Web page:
Salary.com has released the results of their stay at home dads survey, attempting to put a price on the hours dads work. They discovered that in 2010, stay at home dads numbered 154,000 in the U.S. By taking into consideration all the tasks they do and placing a reasonable pay value on those tasks they crunched the numbers and came with the projected annual salary.
This year’s survey found stay-at-home dads work an average of 52.9 hours a week. Factoring in base pay plus overtime, these dads would earn $60,128 a year. Working fathers would be paid $33,858 a year after spending 30.6 hours a week on parenting duties. And that’s on top of working an average of 44 hours a week at their day jobs.
Evilee Ebb, General Manager of Salary.com, said, “It’s clear dads have become much more hands-on when it comes to parenting. From cooking meals to driving the kids to soccer practice, dads have been consistently taking on increased roles at home. Here at Salary.com, we see fathers as versatile workers who perform a myriad of day-to-day jobs that would make them attractive and valuable to any employer.”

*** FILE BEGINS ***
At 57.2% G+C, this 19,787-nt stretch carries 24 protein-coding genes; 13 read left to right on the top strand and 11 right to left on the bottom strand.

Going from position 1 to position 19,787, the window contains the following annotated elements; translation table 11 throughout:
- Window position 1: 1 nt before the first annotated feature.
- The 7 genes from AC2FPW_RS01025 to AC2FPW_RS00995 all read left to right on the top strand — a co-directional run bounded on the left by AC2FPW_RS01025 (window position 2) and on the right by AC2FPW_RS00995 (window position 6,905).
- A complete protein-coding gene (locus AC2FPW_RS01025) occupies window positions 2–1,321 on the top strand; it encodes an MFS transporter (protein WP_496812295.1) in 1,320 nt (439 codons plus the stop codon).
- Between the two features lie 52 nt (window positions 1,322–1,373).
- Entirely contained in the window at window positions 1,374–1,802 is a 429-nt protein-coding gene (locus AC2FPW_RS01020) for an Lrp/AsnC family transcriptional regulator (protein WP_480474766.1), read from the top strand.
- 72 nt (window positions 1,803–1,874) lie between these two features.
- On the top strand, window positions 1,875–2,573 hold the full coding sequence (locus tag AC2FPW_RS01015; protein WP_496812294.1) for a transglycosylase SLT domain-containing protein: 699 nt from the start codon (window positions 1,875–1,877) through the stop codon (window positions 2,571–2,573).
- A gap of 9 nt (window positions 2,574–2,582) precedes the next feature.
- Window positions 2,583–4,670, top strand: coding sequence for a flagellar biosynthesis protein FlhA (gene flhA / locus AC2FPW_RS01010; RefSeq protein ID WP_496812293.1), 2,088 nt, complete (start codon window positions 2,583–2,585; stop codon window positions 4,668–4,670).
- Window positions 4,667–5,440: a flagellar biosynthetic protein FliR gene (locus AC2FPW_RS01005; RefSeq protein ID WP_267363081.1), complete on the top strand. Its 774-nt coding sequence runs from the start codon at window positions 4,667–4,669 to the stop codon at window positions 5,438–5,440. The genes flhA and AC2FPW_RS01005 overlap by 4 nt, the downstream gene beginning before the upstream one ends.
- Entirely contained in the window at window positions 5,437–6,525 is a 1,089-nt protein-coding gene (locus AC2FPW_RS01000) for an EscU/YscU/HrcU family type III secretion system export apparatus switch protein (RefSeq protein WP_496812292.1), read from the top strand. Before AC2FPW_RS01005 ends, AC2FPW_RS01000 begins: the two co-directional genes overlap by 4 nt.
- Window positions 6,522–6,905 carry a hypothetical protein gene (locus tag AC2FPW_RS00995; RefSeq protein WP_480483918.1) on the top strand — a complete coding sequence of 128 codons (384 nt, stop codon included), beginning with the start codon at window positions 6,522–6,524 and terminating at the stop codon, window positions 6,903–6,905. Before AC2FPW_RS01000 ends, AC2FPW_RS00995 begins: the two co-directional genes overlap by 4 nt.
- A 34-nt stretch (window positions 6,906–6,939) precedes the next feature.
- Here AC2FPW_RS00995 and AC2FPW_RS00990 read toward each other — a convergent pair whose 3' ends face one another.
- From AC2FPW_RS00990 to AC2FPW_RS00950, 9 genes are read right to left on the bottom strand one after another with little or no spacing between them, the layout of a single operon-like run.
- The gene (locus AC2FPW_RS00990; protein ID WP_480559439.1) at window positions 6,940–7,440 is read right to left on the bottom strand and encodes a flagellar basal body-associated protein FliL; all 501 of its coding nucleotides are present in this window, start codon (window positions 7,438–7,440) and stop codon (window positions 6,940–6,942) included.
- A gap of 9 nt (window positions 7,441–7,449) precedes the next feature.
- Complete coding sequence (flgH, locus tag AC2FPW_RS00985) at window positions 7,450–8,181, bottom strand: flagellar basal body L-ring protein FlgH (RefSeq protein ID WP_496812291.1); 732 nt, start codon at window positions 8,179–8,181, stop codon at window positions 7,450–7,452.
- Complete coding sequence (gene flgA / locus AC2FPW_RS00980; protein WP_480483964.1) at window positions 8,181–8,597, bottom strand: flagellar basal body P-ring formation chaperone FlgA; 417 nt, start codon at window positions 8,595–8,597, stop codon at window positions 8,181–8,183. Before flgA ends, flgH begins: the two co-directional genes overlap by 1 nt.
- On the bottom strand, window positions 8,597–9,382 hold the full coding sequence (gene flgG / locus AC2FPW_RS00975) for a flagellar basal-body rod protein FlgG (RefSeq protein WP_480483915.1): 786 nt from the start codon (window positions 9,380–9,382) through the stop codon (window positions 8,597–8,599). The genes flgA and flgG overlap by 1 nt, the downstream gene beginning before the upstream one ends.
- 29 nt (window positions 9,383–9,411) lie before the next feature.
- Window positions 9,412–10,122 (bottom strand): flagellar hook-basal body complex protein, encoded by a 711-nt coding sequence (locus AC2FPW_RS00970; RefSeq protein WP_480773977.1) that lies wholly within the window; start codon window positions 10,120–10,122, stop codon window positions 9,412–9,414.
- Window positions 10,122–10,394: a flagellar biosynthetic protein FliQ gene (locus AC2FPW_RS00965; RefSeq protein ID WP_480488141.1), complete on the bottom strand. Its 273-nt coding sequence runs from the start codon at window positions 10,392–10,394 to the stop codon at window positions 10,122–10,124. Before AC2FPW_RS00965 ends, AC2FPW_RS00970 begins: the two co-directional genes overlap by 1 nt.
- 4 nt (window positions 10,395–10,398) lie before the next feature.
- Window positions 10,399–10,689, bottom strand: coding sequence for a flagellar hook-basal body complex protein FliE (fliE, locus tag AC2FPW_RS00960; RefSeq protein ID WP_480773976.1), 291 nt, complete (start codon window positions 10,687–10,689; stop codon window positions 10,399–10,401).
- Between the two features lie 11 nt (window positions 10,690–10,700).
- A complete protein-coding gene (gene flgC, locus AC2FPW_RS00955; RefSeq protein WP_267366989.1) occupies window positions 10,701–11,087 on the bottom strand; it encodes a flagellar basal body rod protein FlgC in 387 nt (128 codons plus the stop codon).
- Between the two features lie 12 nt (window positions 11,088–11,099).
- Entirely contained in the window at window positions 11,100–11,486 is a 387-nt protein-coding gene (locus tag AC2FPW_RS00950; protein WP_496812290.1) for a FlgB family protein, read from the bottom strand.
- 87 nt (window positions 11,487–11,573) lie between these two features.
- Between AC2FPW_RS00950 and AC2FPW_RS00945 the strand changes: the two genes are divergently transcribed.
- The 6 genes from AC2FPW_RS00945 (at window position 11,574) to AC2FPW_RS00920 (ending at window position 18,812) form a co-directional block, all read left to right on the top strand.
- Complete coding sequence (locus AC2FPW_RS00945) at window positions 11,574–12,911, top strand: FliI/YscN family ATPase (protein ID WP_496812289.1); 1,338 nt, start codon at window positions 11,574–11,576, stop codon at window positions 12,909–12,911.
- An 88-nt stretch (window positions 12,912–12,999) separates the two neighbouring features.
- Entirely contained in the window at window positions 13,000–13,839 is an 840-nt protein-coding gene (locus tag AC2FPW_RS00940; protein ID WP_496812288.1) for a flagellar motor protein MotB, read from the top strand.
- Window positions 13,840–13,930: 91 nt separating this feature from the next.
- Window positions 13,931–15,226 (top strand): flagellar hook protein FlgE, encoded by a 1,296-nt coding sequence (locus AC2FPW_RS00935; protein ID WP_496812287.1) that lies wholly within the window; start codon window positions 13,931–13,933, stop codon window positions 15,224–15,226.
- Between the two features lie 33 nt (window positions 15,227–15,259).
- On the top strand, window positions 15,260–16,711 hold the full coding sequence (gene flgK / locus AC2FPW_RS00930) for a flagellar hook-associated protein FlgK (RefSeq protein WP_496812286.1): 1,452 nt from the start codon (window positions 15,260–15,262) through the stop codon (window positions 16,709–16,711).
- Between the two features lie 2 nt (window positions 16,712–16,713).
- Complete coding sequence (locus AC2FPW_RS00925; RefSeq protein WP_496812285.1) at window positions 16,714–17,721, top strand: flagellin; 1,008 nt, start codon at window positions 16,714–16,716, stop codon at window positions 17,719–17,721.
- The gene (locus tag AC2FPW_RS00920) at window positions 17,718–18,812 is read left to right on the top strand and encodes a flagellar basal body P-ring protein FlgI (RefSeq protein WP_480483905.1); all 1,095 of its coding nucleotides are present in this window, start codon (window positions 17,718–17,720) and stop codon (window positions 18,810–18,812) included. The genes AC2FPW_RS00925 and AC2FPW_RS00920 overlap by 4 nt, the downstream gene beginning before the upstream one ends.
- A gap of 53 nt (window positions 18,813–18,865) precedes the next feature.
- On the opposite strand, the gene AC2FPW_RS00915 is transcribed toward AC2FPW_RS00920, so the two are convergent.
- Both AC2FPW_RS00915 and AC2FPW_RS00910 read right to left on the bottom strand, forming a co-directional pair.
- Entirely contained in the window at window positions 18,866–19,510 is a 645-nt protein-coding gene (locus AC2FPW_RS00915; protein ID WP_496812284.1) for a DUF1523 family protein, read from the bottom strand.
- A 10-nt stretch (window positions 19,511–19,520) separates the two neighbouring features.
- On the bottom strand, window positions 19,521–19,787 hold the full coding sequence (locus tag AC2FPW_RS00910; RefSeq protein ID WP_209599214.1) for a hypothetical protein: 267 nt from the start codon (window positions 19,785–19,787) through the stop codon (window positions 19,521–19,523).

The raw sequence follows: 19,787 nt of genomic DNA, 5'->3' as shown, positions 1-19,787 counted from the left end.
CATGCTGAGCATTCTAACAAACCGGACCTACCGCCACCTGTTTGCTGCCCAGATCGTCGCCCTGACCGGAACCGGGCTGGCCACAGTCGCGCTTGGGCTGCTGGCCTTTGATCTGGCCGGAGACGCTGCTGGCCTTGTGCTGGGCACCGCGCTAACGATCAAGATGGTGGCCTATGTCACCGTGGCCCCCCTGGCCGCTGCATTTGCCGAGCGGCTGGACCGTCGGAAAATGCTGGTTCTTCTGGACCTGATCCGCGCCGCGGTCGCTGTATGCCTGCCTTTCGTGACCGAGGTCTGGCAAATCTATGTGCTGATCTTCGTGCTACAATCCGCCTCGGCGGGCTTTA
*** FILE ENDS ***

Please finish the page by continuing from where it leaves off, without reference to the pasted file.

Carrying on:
The dads in this year’s survey are busy looking after their kids, preparing meals, doing work around the house and ensuring the mental well-being of their children.
It fell behind traditional “dad duties” such as maintenance worker, groundskeeper and facilities manager, but stay-at-home dads are spending an average of 3.5 hours a week as a psychologist. Dads also reported spending 10.8 hours a week as a daycare teacher, 6.2 hours a week cooking and 4.2 hours running the household as CEO.
The study also breaks down the hours per week that stay at home dads performing each task. Families are being forced to make some tough financial decisions in the past few years due to the recession, and rising prices of everything from milk to paper goods, the loss of savings and investments and poor job market. These are tough times so it’s important to look for the best way to maintain an income and ways to save money at the same time. For a growing number of families that means sometimes it makes more sense for dad to stay home with the kids.
How would your family manage if it became clear that dad would need to stay home with the kids and mom would continue to work?